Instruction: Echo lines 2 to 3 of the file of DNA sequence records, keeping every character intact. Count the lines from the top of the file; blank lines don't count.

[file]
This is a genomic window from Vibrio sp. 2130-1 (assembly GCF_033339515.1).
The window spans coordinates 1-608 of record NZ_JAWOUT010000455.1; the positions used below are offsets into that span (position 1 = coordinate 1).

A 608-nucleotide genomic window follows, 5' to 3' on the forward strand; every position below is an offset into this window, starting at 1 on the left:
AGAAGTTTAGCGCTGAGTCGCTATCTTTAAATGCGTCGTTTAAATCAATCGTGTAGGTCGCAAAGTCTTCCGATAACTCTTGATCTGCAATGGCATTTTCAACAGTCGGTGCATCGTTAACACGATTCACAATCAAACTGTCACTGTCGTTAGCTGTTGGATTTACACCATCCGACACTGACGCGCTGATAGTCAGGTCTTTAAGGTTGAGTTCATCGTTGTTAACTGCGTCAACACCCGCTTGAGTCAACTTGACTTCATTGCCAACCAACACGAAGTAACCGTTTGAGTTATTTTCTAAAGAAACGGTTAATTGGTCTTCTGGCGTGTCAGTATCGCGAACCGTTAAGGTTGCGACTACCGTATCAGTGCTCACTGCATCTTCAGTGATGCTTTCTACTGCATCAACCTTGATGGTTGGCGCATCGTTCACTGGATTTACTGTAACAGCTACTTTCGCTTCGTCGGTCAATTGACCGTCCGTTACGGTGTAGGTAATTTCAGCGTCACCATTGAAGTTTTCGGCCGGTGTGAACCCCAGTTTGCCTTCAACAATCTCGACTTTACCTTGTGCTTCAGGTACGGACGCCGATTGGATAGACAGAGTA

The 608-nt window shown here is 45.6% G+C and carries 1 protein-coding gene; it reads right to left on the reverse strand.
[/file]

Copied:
The window spans coordinates 1-608 of record NZ_JAWOUT010000455.1; the positions used below are offsets into that span (position 1 = coordinate 1).

A 608-nucleotide genomic window follows, 5' to 3' on the forward strand; every position below is an offset into this window, starting at 1 on the left: